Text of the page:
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Speculations on Postcapitalism: How Digitalization Is Disrupting Everything We Know About Modern Civilization Paperback – March 1, 2017
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About the Author
Anthony Signorelli is a business consultant, intellectual, expert on postcapitalism, and the voice behind PostCapFuture.com. Anthony is the author of two books, numerous courses and webinars, and dozens of white papers. From organic farming to the corporate boardroom, Anthony’s life experiences have provided him with a unique perspective on business, climate change, social analysis, and creative thought.
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As he reads, so too does he write.
First, this book is very well-written: tight, clean, hard-edged prose, devoid of rhetorical flourish and hyperbole.
Second, the argument put forward here -- capitalism's adherence to its own sacrosanct internal logic guarantees its collapse -- is a departure from Marxist "historical materialism." At the risk of over-simplification, Marx argued that capitalism emerged, inevitably and necessarily, out of humankind's material circumstances of increased productivity gained by technological advancement. To put it sardonically, by way of an example, feudalism was an altogether inadequate system to monetize and squander our millions-of-years inheritance of coal, oil, and natural gas. Therefore, feudalism necessarily ended and capitalism necessarily took its place. In turn, the material circumstances of capitalism, specifically the exploitation and impoverishment of workers (the 99%) for the exclusive enrichment of capitalist owners (the 1%), will inevitably and necessarily destroy capitalism and give rise to socialism. The author's post-capitalist speculation is different: Capitalism will collapse because the logic of capitalism is itself driving the cost of goods and profits to zero via digitalization, undermining demand for its own products by rendering human labor worthless via automation, and destroying the environment in which we all live, including capitalists, via climate change. Provocative.
Third, this book is both a mirror and a looking-glass. The mirror is why capitalism will collapse under the weight of its own logic; the looking-glass is what might replace it. The looking-glass comprises the bulk of the book, and it's a fascinating exploration. The author has done extensive research into what a post-capitalist world might look like. These speculations are serious, far-reaching, often surprising, deeply insightful, mostly positive but never pollyannaish, and worth far more than the nominal price of the book.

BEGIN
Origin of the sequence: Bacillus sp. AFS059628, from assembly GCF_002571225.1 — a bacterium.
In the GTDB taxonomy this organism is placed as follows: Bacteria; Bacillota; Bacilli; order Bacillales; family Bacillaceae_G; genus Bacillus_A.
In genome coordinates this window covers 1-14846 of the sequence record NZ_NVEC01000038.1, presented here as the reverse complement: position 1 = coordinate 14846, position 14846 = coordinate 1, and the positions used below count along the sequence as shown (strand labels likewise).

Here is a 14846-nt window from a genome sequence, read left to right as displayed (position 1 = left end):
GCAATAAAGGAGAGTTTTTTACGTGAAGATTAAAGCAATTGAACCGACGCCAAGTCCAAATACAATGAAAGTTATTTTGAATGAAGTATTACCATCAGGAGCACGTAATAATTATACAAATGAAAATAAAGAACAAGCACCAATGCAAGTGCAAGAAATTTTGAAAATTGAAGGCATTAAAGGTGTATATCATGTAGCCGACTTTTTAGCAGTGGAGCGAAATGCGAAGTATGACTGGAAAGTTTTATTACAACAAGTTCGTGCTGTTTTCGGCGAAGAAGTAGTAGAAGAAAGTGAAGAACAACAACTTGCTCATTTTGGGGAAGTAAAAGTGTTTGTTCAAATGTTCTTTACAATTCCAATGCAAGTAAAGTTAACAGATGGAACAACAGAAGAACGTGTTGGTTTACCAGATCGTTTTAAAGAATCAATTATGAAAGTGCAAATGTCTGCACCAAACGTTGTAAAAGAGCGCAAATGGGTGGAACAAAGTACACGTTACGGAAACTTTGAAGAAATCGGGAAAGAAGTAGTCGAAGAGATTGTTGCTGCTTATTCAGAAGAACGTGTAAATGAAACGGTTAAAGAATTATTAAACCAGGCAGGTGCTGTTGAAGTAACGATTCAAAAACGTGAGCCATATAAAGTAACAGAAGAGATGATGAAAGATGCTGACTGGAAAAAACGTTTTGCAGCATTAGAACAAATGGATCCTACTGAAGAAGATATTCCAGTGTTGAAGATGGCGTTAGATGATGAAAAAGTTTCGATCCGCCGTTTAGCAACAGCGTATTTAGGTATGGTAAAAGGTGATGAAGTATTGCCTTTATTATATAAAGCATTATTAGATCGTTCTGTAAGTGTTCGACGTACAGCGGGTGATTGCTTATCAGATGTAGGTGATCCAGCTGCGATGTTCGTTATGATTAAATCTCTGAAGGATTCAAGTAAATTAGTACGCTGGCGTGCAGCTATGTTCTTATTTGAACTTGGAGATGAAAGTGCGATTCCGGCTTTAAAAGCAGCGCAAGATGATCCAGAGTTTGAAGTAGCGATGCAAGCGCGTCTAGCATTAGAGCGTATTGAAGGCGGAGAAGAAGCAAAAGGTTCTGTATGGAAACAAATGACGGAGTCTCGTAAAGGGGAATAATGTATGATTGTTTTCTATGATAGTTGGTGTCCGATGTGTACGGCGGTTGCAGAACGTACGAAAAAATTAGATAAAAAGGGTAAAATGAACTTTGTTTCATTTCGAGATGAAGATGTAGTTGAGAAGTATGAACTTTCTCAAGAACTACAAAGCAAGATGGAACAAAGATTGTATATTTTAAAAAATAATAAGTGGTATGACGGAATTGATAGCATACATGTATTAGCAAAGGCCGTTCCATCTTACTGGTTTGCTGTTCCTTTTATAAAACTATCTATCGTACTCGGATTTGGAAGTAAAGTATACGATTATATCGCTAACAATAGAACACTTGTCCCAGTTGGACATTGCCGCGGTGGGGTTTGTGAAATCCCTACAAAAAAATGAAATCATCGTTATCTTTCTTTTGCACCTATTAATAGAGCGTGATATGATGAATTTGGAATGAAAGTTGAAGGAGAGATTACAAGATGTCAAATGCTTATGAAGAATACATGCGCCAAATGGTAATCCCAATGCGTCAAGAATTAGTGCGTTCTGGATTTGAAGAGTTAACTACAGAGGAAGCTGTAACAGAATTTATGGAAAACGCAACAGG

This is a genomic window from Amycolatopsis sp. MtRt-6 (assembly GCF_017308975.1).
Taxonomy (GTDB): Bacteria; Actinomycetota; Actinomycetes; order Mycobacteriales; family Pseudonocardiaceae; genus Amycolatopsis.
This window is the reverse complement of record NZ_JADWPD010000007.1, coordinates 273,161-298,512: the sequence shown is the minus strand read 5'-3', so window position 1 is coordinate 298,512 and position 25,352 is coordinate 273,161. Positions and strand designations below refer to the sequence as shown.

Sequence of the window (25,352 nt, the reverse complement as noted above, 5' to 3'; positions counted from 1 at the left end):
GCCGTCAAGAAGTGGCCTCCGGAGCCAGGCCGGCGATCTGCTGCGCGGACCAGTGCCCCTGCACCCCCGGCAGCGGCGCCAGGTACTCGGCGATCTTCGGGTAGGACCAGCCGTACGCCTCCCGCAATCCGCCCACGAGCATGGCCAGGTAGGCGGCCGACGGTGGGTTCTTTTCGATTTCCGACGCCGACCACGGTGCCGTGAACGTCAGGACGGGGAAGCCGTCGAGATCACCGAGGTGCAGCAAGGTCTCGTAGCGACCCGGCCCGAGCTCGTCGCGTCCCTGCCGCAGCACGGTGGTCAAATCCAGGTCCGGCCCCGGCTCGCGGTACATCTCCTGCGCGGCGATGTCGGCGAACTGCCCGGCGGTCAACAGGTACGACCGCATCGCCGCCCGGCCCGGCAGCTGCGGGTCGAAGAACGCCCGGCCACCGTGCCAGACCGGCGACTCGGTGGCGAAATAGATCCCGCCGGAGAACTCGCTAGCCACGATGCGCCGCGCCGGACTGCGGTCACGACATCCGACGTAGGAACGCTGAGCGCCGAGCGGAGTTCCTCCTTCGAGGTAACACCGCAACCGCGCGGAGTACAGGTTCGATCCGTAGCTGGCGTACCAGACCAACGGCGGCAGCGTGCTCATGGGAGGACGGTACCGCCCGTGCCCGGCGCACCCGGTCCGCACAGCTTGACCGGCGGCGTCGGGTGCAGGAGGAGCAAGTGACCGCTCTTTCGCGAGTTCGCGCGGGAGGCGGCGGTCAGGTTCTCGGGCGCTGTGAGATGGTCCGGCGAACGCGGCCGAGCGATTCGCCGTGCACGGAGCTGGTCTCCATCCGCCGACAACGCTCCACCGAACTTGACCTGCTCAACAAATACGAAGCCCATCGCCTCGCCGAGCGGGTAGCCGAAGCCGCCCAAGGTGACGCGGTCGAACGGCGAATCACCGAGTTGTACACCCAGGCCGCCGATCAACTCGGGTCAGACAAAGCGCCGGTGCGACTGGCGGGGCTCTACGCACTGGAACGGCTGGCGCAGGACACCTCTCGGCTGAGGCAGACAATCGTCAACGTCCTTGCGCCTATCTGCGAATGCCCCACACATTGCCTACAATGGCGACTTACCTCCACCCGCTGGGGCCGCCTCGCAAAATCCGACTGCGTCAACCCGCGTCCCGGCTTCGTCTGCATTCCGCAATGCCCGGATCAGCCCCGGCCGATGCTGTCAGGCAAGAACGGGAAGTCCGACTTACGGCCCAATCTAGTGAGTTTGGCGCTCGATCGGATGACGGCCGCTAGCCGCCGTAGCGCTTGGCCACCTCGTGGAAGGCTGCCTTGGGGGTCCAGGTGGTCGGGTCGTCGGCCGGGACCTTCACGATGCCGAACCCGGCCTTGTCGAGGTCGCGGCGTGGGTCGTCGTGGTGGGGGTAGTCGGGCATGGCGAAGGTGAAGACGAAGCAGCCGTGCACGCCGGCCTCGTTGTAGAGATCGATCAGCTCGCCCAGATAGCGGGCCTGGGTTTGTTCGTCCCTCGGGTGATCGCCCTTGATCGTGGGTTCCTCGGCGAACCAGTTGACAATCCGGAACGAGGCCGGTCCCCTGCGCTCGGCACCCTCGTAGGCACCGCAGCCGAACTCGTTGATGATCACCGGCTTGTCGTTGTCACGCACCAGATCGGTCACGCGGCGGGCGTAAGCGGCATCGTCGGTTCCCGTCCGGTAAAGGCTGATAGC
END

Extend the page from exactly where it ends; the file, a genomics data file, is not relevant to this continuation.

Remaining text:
There is much to wrestle with and argue about in this book. I suspect that the author wouldn't have it any other way.
Signorelli does not take a position on whether or not this is a good thing. True to the title, this book “speculates” on what could happen, not what will happen. He explores implications with social networks, democracy, currency, corporations, and even how food is produced. The speculations occur in the future, but we can see the roots of change in today's newspaper. How this ultimately turns out will depend on how we adapt to the changes occurring around us.
The theme of the book states that knowing that change is coming and understanding the possible implications, will allow us to make informed decisions on how to adapt to the change, so the next era, will not be worse. The next book in his series titled, Disrupting Capitalism: The End of the Great Mechanism and a Vision for the Postcapitalist Future, implies that he will lay out his vision for what the world could be like, Postcapitalism. He finishes with a plea to readers to join the conversation, bring your best argument, and creative ideas on what comes next.
Let's hope that people will join in this conversation on the future of economics, and work together to make the world better. Speculations on Postcapitalism gives us an opening to the conversation, it’s up to us to join in.
Because we are living in an increasingly digital economy, everyone would benefit from considering what the author says regarding the effect of digitization on not only the economy but society. I don’t mind admitting that as someone who relies on digital sales to make my living, it scared the crap out of me.
The ideas and speculations put forth in this book are intended to begin a dialogue. They will definitely do that! As I read the book, several people I knew came to mind as needing to get their hands on this book. If you want something thought-provoking to talk about at your next dinner party, then buy this. If you want to be ahead of the eight ball in our ever-changing economy, buy this book and think about how to deal with the coming changes in a digital economy.
The writing is such a pleasure to read. It’s easy to follow and conversational in tone, so it isn’t intimidating or dry. Yet, it is easy to see the author as an authority on the subject. The author knows what he is writing about.
I highly recommend this book!